. We evaluated different parameter settings and design choices. Adding more layers, residual connections, different normalization-layers, and/or using pixel reshuffling as downsampling operation did not yield any significant benefits, and thus for the sake of Occam’s-Razor and training speed, we chose to keep our simple (“first educated guess”) model. Using 2.5D input, i.e. using some previous and consecutive slides did not show any significant benefits either, thus we did not include it in the final models, but extending the work to 3D might be an interesting next step. Early results on a resolution ofand pixels showed a similar or slightly better performance (a full analysis is currently omitted due to time constraints).
Despite the results discussed by Adebayo et al.  we could not find any model or output independence of the guided backpropagation algorithm, and it slightly outperformed vanilla backpropagation. We also tried replacing/augmenting the KL-Loss with an MMD-Loss or an Adversarial-Loss, which were reported to slightly boost the performance 
, but while showing a minor boost in reconstruction error, due to higher variance gradients the overall performance deteriorated. Using different reconstruction losses, such as MSE, an Adversarial or Feature-Loss, despite making the reconstructions less blurry, did not show any significant performance benefits and were omitted due to their increased training time and unstable training regime. It might be an interesting future direction to see how different (perceptual) reconstruction losses can further boost the performance or interpretability. Another future direction of research might be to integrate sampling into the anomaly score estimation. Using a bigger sampling size for the MC-sampling of the VAE might give insights into areas where the learned data distribution is not well represented and thus indicates anomalies. Similarly dropout sampling might be an alternative and could further aid the performance as well.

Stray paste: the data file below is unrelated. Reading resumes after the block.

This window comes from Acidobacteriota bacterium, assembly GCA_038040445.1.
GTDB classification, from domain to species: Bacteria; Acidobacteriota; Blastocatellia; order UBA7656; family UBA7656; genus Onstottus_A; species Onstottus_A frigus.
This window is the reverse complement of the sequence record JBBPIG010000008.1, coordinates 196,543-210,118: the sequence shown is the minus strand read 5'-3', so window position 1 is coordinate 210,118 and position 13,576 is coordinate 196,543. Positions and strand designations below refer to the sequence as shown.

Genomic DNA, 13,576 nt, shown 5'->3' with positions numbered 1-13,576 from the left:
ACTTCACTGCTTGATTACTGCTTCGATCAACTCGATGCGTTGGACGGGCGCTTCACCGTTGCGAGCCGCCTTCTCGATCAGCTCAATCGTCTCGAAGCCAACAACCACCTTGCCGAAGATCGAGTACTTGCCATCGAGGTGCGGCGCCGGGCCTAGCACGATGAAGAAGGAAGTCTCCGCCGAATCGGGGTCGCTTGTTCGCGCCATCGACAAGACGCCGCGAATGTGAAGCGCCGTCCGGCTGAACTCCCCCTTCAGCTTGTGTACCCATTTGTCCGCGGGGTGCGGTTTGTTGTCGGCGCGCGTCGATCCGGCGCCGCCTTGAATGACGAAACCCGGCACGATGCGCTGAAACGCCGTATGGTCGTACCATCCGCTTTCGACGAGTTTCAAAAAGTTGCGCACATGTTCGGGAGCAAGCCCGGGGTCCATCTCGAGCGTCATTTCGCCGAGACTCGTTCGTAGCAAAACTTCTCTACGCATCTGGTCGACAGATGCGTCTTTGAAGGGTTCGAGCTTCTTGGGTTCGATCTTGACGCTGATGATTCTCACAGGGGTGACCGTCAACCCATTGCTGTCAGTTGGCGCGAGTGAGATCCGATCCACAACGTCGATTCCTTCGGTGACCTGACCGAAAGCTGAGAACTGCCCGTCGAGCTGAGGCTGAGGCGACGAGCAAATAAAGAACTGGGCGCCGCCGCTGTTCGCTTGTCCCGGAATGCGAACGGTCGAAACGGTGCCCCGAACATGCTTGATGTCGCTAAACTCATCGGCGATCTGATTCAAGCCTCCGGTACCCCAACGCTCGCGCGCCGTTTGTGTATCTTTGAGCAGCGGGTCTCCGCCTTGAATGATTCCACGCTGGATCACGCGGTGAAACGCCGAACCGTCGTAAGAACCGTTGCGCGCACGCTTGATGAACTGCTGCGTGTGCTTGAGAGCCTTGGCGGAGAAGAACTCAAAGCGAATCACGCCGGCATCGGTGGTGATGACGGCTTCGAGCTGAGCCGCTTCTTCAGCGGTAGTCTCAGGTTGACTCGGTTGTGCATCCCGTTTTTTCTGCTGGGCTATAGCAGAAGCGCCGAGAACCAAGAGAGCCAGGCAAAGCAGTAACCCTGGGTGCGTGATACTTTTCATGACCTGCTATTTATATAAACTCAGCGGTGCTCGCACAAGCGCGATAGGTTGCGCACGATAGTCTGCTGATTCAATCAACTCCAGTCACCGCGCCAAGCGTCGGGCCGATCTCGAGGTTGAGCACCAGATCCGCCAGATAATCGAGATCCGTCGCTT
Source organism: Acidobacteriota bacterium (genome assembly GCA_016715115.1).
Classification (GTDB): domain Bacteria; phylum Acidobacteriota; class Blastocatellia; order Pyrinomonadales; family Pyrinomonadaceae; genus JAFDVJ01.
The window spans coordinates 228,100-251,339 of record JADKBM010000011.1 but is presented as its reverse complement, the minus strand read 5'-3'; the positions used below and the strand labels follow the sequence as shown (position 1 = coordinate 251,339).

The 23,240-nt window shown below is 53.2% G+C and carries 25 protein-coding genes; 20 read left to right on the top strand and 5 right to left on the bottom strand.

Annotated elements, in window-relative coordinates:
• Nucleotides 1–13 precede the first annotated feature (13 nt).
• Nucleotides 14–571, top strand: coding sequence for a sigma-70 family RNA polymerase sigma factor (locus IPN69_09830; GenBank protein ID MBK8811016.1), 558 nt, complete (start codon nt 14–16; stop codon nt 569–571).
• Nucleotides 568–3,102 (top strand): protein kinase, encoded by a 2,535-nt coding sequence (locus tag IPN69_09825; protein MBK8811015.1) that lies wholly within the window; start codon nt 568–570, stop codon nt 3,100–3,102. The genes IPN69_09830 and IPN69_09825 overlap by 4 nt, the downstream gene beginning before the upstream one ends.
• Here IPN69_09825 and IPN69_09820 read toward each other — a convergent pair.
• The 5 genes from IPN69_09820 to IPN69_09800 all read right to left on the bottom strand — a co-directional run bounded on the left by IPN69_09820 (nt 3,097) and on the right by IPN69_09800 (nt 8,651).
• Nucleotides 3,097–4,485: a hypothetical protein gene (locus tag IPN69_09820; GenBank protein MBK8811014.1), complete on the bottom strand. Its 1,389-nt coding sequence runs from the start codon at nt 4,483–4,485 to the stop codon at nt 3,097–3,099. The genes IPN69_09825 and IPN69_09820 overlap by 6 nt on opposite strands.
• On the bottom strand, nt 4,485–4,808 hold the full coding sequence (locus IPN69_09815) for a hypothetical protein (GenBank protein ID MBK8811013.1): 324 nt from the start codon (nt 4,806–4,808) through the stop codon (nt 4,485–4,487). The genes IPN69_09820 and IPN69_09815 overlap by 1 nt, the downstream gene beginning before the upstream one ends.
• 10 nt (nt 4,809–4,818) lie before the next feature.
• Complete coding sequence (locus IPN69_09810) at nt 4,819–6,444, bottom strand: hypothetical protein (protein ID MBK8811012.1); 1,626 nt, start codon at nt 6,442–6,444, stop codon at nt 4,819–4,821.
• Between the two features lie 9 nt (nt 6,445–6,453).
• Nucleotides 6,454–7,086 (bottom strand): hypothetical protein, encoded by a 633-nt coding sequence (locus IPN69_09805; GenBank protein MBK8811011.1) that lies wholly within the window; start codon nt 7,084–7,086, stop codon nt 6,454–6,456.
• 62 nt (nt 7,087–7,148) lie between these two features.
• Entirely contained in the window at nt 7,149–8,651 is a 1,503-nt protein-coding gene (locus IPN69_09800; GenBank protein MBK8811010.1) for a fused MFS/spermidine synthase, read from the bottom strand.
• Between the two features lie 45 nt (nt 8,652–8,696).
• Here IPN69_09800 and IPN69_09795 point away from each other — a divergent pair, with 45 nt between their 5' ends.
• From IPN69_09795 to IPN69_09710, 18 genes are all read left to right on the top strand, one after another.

We have presented a combination of a density-based and reconstruction-based anomaly detection approaches, which does not need labeled data and also allows for a sample-wise anomaly scoring and localization of the anomalies. The results are promising and have the potential to improve and speed up the future inspection and evaluation of medical images, thus supporting physicians in coping with the increasing amounts of medical imaging data being produced.